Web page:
Back in the golden days of working from offices, there was apparently a thing known as “my word is my bond”.
I say this as it was certainly before my time, but it was (and is still) spoken about in mythical terms. Back then a handshake was all it took to derive confidence in a counterparty (and a good lunch, and a mysterious absence on a Friday afternoon). Then came close brokers, who assumed the word/bond mantle and ensured the two parties were keeping each other’s promises, and were eventually supported by credit reports, typewritten and carefully faxed to their recipients.
Then came China, the email and the internet. Counterparties started to be introduced on the back of an emailed page of A4 or, for the advanced ones, a website. This is where things started to get wobbly. Was it really the broker’s job to cross-check all the facts put together in these brochures and websites, compiled by a counterparty on the other side of the world? Not really. With an explosion of offshore-registered, asset light shipping investors, certain less scrupulous shipping participants worked out that you could liberally sprinkle your presentations and websites with half- and un-truths, and would probably get away with it enough times to make a buck or two. Some put up more or less the same website for almost every company they created. Need references on there? No problem – get a couple of mates with mobile numbers. Counterparties probably haven’t got the time or inclination to do more than call the numbers provided, conducting a mental calculation that the trade at hand is too contained to cause significant impact, or they can be contractually protected via terms (neither of which, in our experience, offers much when your counterparty disappears with your cash/causes costly ripples in otherwise straightforward trades).
The advent of KYC and compliance has brought another level of chicanery to the table. Credit and compliance departments nowadays wouldn't take a second look at mere websites. Now you need formal documents, showing identity, ownership, financial position, etc. It's certainly more difficult for the unscrupulous to navigate their way through such requirements, but thankfully you are still assisted by shipping fraud’s age-old allies, low disclosure registries, lack of time, and, in markets such as these, desperation.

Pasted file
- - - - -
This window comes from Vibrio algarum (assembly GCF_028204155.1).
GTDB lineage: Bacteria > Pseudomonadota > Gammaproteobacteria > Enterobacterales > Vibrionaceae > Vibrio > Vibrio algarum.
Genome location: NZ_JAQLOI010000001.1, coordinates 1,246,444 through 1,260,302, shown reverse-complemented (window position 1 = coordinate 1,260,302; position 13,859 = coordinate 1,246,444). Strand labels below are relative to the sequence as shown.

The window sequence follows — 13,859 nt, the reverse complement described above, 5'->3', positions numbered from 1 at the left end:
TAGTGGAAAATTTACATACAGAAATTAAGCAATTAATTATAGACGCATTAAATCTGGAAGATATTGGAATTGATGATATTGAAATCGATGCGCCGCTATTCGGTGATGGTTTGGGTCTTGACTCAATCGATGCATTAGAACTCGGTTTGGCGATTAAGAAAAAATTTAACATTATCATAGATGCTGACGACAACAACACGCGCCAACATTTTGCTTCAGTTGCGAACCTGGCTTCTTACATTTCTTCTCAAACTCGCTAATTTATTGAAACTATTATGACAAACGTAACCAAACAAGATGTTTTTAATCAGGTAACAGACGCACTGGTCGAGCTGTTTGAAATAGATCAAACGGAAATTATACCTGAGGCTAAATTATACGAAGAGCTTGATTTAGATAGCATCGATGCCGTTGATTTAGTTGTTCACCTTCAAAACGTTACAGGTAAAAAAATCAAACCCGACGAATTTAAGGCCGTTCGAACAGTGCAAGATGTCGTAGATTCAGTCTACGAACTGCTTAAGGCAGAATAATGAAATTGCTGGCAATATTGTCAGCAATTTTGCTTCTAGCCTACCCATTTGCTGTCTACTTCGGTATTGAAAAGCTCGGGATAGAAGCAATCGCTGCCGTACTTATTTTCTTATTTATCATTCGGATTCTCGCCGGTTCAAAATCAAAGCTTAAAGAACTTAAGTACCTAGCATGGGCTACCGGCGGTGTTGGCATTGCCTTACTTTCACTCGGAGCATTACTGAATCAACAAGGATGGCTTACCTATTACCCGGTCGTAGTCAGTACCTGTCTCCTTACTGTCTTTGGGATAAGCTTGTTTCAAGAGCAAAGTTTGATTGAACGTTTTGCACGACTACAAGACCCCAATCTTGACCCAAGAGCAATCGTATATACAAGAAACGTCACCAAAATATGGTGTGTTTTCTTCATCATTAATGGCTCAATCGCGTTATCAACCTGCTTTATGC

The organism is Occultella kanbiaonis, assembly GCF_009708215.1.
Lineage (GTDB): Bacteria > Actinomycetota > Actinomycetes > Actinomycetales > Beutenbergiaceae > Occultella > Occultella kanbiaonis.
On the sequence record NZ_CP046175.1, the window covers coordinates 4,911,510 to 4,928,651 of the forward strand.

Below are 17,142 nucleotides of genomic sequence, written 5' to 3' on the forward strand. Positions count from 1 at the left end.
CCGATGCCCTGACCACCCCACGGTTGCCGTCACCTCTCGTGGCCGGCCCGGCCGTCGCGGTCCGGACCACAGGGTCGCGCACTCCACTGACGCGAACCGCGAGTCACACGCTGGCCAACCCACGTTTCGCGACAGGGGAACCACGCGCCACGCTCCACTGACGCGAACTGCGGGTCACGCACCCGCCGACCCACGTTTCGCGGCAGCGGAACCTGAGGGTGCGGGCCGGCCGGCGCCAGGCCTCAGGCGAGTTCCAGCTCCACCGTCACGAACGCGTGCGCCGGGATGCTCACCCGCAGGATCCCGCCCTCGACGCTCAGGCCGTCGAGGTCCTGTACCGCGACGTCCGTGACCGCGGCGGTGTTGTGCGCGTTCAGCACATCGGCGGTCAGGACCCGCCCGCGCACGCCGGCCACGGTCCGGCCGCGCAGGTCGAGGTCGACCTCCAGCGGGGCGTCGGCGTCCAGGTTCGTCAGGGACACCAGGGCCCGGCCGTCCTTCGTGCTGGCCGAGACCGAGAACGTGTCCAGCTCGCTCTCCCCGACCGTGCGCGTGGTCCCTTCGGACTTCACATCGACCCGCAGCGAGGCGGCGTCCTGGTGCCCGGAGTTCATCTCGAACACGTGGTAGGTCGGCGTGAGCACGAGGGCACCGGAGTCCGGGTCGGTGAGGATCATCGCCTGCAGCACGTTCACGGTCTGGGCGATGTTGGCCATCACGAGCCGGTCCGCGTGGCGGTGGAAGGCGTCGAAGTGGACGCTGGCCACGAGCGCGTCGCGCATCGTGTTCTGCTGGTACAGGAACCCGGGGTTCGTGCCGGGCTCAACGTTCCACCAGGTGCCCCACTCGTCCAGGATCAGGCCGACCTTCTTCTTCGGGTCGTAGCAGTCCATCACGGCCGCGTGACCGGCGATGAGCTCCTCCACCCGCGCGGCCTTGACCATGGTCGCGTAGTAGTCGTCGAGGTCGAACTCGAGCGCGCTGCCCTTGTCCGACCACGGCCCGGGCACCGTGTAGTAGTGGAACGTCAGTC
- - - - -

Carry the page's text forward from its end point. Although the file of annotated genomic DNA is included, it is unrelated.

Over the last 12 months, we’ve seen a sharp uptick in the use of “formal” documentation that is anything but. We’ve had sight of ownership documentation that didn’t reflect the actual ownership (see our earlier article here), a surge of “nominee” owners, accounts provided for companies that didn’t exist, “consolidated” accounts on two unrelated companies, merged for the purposes of the audit, and carefully signed off, and, perhaps in a “top marks for trying”, accounts lifted in their entirety from the near-decade-old accounts for a public company AND audited. Unlike websites, “documentation” still maintains that allure of seeing something confidential, and therefore more likely to be “real”, awakening a kind of unconscious bias in favour of paper over bytes and over third party audit in favour of old fashioned research.
This isn’t only the preserve of small/niche companies active in marginal trades (although auditors in certain regions seem to be nothing more than a man with a stamp and a bulging wallet stuffed by thankful traders), as the recent allegations against Hin Leong Trading Pte Ltd and Zenrock Commodities Pte Ltd will show. If even the Mighty Warren Buffett can reportedly be “fooled” by a bit of back-office photoshopping, we should all be concerned about how the desire for a trade to succeed can cloud our thinking. There’s an argument for technological solutions to these problems, and the likes of smart contracts and blockchain transmission may cut down the level of such activity, but such solutions require the consent of all parties, and the validity of the documents provided – clearly not much use if what you’re providing is utter garbage.
Sometimes it just takes time (yes please, we keep saying it, time really is money – having more time can save you a lot of money) and true impartiality. My colleagues who uncovered the aforementioned documentary “examples” had no skin in the game, and they weren’t juggling commercial considerations, trader/manager egos and a hundred other requests at once. They also had the support of 50 other people whose sole task it is to scratch their chins and take a different look at things, bringing their own particular skill to the table (in other professions, these are known as nerds). Sometimes it needs such a combination of skills – local contacts/languages, forensic accounting, commercial acumen, an understanding of the alleged trade to spot the difference between a legitimate document and something that has clearly been put out for the sole purposes of providing confidence when none should exist. The experience we gain during this time of great disruption will only last until the next “new trick” is found, but we’re a nerdy and closely-connected bunch. We’ll be on that new normal as and when it happens too. And then meet for a long Friday lunch, at our offices.
If you are interested in discovering how our expertise can support your organisation with compliance, credit reporting, and risk management, download our KYC Fundamentals booklet now.